Applied operations research uses mathematical optimization approaches in order to support decision making to improve a wide range of application areas: public policy, sustainability, energy, etc. See below for research our faculty are currently conducting.
- Identifying Optimal Multi-state collaborations for reducing CO2 emissions by co-firing biomass in coal-burning power plants
- Efficient frontiers in a frontier state: Viability of mobile dentistry services in a rural state
- Optimal production planning utilizing leftovers for an all-you-care-to-eat food service operation
- Improving Road Striping Operations through System Optimization for MoDOT
Identifying Optimal Multi-state collaborations for reducing CO2 emissions by co-firing biomass in coal-burning power plants
Woody biomass provides an opportunity to reduce carbon emissions from existing power plants via co-firing with coal. However, increased demand for woody biomass in electricity generation could potentially increase the price for biomass procurement. This paper presents an econometric demand response model for biomass procurement prices, which is then integrated into a robust mixed-integer nonlinear programming (MINLP) model. We utilize a two-stage approach to efficiently solve this MINLP. The model is then applied to demonstrate the demand-price relationship and to identify efficient frontiers for optimal state partnerships that achieve aggregated CO2 emission rate targets at minimum aggregate cost, subject to a constraint on the probability of satisfying the desired emission targets.
Efficient frontiers in a frontier state: Viability of mobile dentistry services in a rural state
This study investigates the implications of adding mobile dentistry services to a community health center (CHC) in a rural area. CHCs are not-for-profit healthcare organizations which provide comprehensive primary care services to patients in the US, primarily for underserved and uninsured populations. We estimate the demand for the service in a five-county region in southwestern Montana, USA and work with stakeholders to determine a set of potential service locations. A mixed-integer optimization model is formulated to determine the frequency of stops in each location over a finite (six month) planning horizon with the goal of improving accessibility and availability of dental services while maintaining financial sustainability of the CHC. The financial considerations and social impact of offering a mobile dentistry service in southwestern Montana are assessed. Computational results based on a case study demonstrate the challenges facing mobile dentistry operations to increase access to under-served populations in a financially viable manner. Hybrid solutions, in which care is offered at a mix of fixed locations and mobile locations, appear to best balance the objectives of financial sustainability and expanded access to care.
Optimal production planning utilizing leftovers for an all-you-care-to-eat food service operation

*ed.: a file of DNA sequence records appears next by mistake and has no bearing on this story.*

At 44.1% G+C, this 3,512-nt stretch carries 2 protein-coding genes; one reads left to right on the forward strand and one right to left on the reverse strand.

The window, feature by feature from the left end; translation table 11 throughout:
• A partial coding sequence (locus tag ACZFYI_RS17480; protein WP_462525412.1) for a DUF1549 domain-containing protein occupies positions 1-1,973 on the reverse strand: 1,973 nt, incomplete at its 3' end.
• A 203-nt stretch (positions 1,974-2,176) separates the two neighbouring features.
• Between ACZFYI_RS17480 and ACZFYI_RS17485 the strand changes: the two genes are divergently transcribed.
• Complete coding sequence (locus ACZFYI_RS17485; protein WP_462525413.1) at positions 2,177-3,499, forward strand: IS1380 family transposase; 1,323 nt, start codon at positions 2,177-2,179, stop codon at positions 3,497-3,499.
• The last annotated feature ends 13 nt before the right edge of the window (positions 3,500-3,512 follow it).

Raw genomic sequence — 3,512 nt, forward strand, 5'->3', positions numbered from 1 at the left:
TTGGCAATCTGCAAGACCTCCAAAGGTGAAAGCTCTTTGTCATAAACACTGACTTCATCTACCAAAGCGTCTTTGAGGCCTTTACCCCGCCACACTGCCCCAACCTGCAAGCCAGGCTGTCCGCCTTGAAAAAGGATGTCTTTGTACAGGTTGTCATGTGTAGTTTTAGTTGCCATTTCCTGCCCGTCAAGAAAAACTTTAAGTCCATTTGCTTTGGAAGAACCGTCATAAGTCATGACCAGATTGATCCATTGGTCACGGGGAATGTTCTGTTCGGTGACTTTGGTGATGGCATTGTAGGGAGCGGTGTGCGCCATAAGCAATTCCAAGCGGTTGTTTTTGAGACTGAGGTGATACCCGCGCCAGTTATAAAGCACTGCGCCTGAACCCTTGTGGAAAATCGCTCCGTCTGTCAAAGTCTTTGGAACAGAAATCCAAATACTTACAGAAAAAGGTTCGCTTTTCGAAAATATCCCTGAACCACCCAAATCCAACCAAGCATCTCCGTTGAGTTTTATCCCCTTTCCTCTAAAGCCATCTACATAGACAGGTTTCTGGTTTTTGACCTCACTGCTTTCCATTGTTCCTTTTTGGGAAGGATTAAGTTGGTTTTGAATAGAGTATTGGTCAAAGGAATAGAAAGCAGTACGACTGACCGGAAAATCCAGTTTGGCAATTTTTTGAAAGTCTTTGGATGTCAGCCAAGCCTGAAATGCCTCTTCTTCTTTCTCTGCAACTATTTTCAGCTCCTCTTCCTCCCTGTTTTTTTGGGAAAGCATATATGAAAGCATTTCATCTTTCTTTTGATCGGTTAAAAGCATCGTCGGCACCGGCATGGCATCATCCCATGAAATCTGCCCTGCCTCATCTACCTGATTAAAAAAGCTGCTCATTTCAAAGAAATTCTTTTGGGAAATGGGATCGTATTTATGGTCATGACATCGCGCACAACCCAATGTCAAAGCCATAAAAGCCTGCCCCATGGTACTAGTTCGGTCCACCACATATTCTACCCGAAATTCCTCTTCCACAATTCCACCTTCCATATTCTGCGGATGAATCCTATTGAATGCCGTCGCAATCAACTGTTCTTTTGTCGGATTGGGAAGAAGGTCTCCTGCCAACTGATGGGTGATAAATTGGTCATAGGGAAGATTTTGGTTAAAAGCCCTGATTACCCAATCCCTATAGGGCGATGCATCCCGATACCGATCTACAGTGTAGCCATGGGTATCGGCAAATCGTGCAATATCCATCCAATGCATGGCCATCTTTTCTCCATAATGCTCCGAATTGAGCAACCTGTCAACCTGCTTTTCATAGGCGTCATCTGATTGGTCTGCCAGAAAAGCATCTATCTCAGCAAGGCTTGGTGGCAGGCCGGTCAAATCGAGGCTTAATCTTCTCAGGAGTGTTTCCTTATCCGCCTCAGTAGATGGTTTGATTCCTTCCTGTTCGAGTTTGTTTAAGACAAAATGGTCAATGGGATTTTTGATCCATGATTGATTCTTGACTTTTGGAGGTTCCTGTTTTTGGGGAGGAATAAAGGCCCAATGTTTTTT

Food service operations in an all-you-care-to-eat environment need to consider two conflicting objectives: a desire to reduce overproduction food waste (and its corresponding environmental impacts), and an aversion to shortfalls (in which some customer demands go unsatisfied). A particular challenge in such buffet-style operations is the absence of any lost marginal revenue associated with lost sales that can be used to measure the shortfall cost, complicating any attempt to determine a minimum-cost solution. This research presents a multi-criteria optimization approach to identify the efficient frontier of points lying between the minimum-waste and minimum-shortfall solutions. In particular, we identify optimal production adjustments relative to demand forecasts, demand thresholds for utilization of leftovers, and percentages of demand to be satisfied by leftovers, considering two alternative metrics for overproduction waste: mass; and greenhouse gas emissions (to account for the embodied chemical usage during farming, transportation, and landfill decomposing of overproduced food waste). A statistical analysis of the changes in decision variable values across each of the efficient frontiers can then be performed to identify the key variables that could be modified to reduce the amount of wasted food at minimal increase in shortfalls (or, alternatively, to reduce the amount of shortfalls at minimal increase in waste). We illustrate our approach with an application to empirical data from Campus Dining Services operations at the University of Missouri. Our analysis suggests that targeted production level modifications, rather than blanket increases or decreases, can allow food service providers to reduce overproduction food waste without significant increases in demand shortfalls.
Improving Road Striping Operations through System Optimization for MoDOT
Despite the fact that some factors remain unrepresented in the model (e.g., highway ramps requiring striping), the current results of our model can be used to help MoDOT more quickly calculate a striping schedule and dynamically respond to unexpected conditions such as schedule disruptions that occur due to weather or construction delays like chip seal operations not completed on the scheduled date. While MoDOT does not have records from which a comparison between the current and proposed system can be evaluated, the advantage of the genetic algorithm is apparent in the alleviation in time and effort dedicated to manually developing a striping schedule. Assuming MoDOT is able to manually calculate an optimal striping schedule to minimize the total distance traveled, the task still represents an exceedingly lengthy and laborious one. As such, this model provides an ability to significantly reduce the effort necessary to produce said striping schedule as well as test what-if scenarios examining the impact of changing resource levels, policies, etc.